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This blog’s primary purpose is not to prove that an Aristotelian view of nature is correct.  As I have said before, I am not a trained philosopher and am not adept at philosophical arguments.  If you want that, there are other blogs you can go to.  However, because I do think that a teleological, Aristotelian view of nature is powerful and (in my opinion) unavoidable in experimental psychology, I will probably spend a lot of time talking about it on this blog.  As such, I think it would be best for me to at least go over some of the basics of Aristotle’s system, which I can refer back to if I need to.  Because hylemorphic dualism is derived from a complete metaphysical system, it has a unique vocabulary in which common words – like “soul” – are used in a slightly different, but more precise, way, as part of a large system of interlocking pieces.  Lots of arguments in philosophy happen because the parties involved are using slightly different definitions of terms.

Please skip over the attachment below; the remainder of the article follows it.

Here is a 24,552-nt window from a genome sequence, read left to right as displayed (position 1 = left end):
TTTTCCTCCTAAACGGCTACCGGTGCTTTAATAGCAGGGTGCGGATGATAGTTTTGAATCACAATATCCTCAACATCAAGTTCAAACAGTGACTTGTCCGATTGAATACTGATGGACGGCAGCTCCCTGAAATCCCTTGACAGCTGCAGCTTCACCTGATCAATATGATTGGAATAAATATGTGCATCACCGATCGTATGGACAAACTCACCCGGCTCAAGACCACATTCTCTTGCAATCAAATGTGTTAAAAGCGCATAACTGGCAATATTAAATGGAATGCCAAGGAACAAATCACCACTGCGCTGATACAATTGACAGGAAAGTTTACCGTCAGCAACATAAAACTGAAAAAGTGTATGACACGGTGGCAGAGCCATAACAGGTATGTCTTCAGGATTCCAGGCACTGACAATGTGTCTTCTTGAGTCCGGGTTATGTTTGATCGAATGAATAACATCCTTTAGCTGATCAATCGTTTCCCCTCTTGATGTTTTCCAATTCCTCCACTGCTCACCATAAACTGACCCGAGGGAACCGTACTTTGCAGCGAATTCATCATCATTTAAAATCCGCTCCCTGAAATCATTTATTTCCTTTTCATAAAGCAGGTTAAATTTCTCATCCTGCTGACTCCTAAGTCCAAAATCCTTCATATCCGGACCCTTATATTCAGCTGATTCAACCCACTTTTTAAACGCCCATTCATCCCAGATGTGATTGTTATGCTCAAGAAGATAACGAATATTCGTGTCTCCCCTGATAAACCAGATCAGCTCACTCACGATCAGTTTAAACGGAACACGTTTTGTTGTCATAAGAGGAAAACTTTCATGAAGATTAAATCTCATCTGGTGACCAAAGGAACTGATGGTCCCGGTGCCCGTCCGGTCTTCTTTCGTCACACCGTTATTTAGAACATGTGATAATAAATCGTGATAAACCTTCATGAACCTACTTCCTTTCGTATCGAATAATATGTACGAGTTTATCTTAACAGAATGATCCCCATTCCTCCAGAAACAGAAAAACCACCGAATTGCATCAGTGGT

This will probably help me more than it helps anyone reading, because it’s hard to consolidate a belief system without writing it down, and this will help me understand my own concerns more.  So, though other writers might be better at philosophical arguments than me, I will try my best to give it a shot, and give everyone links to my sources (which will undoubtedly explain them better than me).

Expect the following series of posts to be about the basics of Aristotelian metaphysics, the basics of modern materialism, why I think the Aristotelian picture is more complete than the materialistic one, and why it matters for experimental psychology.  As you can tell, this might be a long series.

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